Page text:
Blurred lines between secrets and discretion trouble NSA

“Well the protester I think is a very powerful thing. It’s basically a mechanism of democracy that, along with capitalism, scientific innovation, those things have built the modern world. And it’s wonderful that the new tools have empowered that protestor so that state secrets, bad developments, are not hidden anymore.”
Microsoft founder, Bill Gates

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Spy agency bean spiller Edward Snowden has once again embarrassed the US National Security Agency, and sent shockwaves through the capitals of our allies, with revelations that we have been monitoring the phone calls of their citizens and leaders. Whether you think Snowden’s actions have been heroic or criminal or both, they point to a breakdown in our intelligence community, one that happens when we start compromising the integrity of our civil rights laws, and sacrifice the art of discretion for the expediency of widening the boundaries of classified secrecy.

In other words, we’ve decided to say more things are secret because it’s easier than trying to teach people about the value of being discrete. Secrecy is a one or a zero, on or off, depending on who in whichever agency has a right to know. Discretion is more nuanced, taking a kernel of information from what one knows to be a secret and using it, without revealing it, either to find out more information or, otherwise, to turn the circumstances to one’s advantage.

Let’s take the classic analogy that the media has been bandying about, recently, from the film, “Casablanca.” In that movie, Claude Rains’ character, Caption of the Police, Louis Renault, feigns surprise when the Nazis force him to shut down Rick’s Cafe, telling Humphrey Bogart, “I’m shocked, shocked to find gambling going on in here,” as he pockets his winnings. The media uses this to say that the leaders of Europe and Latin America who are professing outrage already knew things like this have been going on, and are just feigning surprise for the benefit of their people.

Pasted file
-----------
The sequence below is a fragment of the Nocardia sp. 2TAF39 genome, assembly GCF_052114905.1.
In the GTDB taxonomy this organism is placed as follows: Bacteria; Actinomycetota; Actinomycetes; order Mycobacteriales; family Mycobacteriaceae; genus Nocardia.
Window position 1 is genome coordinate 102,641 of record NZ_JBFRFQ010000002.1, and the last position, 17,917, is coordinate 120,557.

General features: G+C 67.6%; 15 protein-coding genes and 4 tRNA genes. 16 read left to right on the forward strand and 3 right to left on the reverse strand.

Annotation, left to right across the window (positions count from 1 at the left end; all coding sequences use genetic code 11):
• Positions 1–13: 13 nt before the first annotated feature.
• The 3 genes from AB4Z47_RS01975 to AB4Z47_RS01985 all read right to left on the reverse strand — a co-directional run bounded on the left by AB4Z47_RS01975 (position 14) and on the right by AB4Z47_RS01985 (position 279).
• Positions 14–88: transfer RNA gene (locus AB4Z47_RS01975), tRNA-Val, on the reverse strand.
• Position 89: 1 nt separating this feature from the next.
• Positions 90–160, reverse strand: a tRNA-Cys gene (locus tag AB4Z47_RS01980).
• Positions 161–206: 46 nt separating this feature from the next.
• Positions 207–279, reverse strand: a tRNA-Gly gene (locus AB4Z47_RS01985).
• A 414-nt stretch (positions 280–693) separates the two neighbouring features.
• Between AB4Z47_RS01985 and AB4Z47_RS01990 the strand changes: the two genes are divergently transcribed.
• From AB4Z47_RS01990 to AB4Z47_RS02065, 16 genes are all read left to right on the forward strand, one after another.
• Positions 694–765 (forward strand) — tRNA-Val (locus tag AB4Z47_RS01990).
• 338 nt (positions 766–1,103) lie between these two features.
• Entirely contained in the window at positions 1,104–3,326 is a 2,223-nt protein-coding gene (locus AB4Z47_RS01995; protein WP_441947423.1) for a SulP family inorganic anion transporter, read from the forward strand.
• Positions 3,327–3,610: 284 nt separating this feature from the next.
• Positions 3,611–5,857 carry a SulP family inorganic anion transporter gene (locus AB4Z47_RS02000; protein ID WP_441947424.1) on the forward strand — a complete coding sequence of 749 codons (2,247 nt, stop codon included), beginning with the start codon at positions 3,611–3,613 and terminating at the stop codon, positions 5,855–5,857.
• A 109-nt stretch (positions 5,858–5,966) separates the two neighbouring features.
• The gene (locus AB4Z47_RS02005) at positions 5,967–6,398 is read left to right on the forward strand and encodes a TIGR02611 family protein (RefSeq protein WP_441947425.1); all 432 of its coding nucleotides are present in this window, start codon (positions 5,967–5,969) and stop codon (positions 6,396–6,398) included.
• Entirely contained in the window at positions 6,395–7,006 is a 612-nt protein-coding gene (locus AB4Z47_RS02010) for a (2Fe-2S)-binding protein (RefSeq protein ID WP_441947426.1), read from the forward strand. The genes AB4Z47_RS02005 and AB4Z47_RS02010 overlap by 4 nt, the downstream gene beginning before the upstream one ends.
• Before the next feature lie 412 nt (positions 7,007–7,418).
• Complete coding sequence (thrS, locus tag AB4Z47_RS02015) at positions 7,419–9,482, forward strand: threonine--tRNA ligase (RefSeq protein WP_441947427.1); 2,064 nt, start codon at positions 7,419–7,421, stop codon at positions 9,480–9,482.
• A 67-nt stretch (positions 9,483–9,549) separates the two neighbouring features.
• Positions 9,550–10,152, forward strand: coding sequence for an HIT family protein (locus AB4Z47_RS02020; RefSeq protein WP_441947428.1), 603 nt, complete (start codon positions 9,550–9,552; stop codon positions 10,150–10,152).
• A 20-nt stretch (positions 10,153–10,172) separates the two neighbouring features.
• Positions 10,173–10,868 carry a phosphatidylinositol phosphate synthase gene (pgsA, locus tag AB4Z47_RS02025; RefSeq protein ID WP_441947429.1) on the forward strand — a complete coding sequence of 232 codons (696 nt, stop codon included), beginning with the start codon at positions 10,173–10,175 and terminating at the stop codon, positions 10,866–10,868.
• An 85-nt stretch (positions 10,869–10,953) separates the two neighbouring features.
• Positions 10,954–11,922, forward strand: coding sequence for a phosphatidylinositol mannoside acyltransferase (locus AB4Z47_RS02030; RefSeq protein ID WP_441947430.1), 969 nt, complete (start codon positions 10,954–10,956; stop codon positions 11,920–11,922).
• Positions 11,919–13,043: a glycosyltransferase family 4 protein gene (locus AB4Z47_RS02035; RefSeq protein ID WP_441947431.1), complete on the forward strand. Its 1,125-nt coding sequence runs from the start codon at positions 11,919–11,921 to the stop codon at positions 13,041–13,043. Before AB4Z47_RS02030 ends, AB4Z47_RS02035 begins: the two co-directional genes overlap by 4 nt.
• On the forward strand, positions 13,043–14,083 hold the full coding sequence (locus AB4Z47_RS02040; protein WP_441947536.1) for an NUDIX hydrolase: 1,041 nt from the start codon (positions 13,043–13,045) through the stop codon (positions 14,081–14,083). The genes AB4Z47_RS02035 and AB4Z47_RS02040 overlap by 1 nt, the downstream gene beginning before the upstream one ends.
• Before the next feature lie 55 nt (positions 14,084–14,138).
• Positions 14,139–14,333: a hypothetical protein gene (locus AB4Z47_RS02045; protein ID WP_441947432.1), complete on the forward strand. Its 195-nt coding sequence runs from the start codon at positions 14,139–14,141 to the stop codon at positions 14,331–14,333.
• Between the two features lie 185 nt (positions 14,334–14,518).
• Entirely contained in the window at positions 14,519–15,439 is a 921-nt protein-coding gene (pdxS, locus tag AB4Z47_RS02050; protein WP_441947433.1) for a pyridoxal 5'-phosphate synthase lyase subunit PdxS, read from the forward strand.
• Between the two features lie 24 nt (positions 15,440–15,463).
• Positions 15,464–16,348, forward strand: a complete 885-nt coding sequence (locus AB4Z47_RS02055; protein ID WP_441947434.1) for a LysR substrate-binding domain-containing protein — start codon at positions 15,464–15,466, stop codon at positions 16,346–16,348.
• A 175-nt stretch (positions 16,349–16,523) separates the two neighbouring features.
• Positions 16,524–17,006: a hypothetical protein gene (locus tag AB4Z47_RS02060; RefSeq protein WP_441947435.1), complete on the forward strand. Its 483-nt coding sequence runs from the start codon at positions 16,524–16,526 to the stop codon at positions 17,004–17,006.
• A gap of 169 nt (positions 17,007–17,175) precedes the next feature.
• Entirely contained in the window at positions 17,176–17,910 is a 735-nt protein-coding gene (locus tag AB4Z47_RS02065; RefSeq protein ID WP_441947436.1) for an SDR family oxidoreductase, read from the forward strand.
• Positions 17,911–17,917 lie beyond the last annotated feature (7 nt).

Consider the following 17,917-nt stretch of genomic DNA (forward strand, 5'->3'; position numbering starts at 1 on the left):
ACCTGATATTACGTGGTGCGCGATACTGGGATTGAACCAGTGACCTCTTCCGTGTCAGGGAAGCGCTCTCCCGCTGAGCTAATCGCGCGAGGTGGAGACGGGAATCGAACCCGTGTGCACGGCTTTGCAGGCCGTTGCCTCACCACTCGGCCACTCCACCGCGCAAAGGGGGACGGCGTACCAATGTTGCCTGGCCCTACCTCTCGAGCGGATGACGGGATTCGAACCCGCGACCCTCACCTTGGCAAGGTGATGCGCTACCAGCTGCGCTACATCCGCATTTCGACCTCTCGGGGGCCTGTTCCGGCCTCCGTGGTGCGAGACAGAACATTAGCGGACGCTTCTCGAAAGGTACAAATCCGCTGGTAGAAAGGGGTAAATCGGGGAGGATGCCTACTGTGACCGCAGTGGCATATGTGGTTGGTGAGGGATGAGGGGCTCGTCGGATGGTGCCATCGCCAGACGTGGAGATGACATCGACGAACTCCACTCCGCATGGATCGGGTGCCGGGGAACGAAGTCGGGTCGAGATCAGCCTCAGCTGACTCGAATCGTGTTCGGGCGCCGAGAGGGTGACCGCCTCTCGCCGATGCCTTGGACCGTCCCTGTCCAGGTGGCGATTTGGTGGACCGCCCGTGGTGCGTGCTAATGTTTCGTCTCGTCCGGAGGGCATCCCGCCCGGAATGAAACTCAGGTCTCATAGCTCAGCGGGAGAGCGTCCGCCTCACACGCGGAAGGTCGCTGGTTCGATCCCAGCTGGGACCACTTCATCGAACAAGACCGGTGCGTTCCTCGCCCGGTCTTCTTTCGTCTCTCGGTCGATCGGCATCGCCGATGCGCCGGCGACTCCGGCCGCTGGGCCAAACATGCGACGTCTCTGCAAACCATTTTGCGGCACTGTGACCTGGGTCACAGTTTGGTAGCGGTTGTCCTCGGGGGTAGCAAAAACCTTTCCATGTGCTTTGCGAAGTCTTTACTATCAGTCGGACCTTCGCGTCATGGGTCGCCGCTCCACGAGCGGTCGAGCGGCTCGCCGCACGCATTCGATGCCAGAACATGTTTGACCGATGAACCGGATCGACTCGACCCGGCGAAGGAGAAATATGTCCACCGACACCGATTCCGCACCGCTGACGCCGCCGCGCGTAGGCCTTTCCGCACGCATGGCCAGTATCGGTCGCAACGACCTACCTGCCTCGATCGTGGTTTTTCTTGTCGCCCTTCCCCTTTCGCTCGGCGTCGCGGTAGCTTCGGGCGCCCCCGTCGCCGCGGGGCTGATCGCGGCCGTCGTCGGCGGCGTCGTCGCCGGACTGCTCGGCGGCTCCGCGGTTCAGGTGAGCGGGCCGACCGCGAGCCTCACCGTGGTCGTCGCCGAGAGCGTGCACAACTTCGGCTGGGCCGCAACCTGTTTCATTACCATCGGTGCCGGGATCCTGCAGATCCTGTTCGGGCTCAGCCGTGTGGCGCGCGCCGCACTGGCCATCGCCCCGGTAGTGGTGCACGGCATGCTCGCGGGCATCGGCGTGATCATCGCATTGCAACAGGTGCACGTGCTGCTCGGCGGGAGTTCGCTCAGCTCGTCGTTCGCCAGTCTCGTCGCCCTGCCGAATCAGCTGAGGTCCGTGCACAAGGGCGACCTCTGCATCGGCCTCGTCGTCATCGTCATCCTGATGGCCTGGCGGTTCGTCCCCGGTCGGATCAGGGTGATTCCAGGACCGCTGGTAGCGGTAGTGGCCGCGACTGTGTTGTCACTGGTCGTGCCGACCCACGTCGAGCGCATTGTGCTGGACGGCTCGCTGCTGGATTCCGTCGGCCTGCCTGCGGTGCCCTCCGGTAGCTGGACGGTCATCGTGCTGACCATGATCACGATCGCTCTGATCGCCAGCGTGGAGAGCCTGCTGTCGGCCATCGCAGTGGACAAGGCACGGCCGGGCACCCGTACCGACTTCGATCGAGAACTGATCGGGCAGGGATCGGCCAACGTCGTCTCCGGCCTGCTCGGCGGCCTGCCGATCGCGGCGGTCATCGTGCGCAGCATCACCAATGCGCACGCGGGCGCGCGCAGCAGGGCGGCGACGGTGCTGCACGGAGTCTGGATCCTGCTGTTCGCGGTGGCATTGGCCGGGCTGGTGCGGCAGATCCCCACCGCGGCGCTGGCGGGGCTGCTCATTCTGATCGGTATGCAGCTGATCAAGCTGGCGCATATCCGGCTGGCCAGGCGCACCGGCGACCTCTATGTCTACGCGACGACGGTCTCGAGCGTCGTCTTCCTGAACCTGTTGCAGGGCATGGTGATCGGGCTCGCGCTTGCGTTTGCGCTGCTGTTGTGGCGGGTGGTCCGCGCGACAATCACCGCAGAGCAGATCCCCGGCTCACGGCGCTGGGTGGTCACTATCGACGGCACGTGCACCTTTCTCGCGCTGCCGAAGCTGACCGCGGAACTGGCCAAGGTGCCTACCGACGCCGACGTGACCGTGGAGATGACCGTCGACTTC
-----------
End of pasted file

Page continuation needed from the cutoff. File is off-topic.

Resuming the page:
But it goes deeper. The secret, as Renault fully well knows, is there is something much more serious than gambling going on. There is sedition. The discretion is that, in order to protect his friend, Rick, Renault uses gambling as an excuse rather than revealing that secret to the Nazis.

So is our intelligence community less smart than the operatives of the past, despite its “new tools,” or perhaps even because of them? Possibly, but it could have more to do with the fact that there are thousands more classified secrets, now. In December, 2012, the New York Times reported on a study presented to the White House that said, in part, “Present practices for classification and declassification of national security information are outmoded, unsustainable and keep too much information from the public.”

That came more than six years after the NY Times reported on President George W. Bush’s “accelerated” reclassification of documents that were unclassified in the Clinton administration:

“The restoration of classified status to more than 55,000 previously declassified pages began in 1999, when the Central Intelligence Agency and five other agencies objected to what they saw as a hasty release of sensitive information after a 1995 declassification order signed by President Bill Clinton. It accelerated after the Bush administration took office and especially after the 2001 terrorist attacks, according to archives records.”

And with contractors handling the important task of data gathering, these days, maybe it was just easier to tell them to gather it all, distill it all, from everywhere they can, and call it all “classified.” Everyone understands “classified.” Not everyone understands “discrete.”

To which this statement from Thomas Jefferson (in an 1820 letter to William C. Jarvis) might apply:

“…if we think [the people are] not enlightened enough to exercise their control with a wholesome discretion, the remedy is not to take it from them but to inform their discretion by education. This is the true corrective of abuses of constitutional power.”

And maybe that’s what Snowden and Chelsea (nee Bradley) Manning have been trying to do – inform our discretion.

“The very word ‘secrecy’ is repugnant in a free and open society,” President John F. Kennedy told a group of newspaper publishers, in 1961, adding, “We decided long ago that the dangers of excessive and unwarranted concealment of pertinent facts far outweighed the dangers which are cited to justify it.”

Think of Snowden what you will, but blame the government for its lack of discretion, here. It’s not about secrets, but about how and why they kept them, even from the commander-in-chief. President Obama’s admission that he was not informed about the surveillance of our allies until this summer is part of the problem, for a key component of discretion is oversight, and that was obviously absent in this case.

White House Press Secretary, Jay Carney, told the press, Monday, in his daily briefing, “…the president clearly feels strongly about making sure that we are not just collecting information because we can, but because we should.” That, finally, is discretion, but is it enough?


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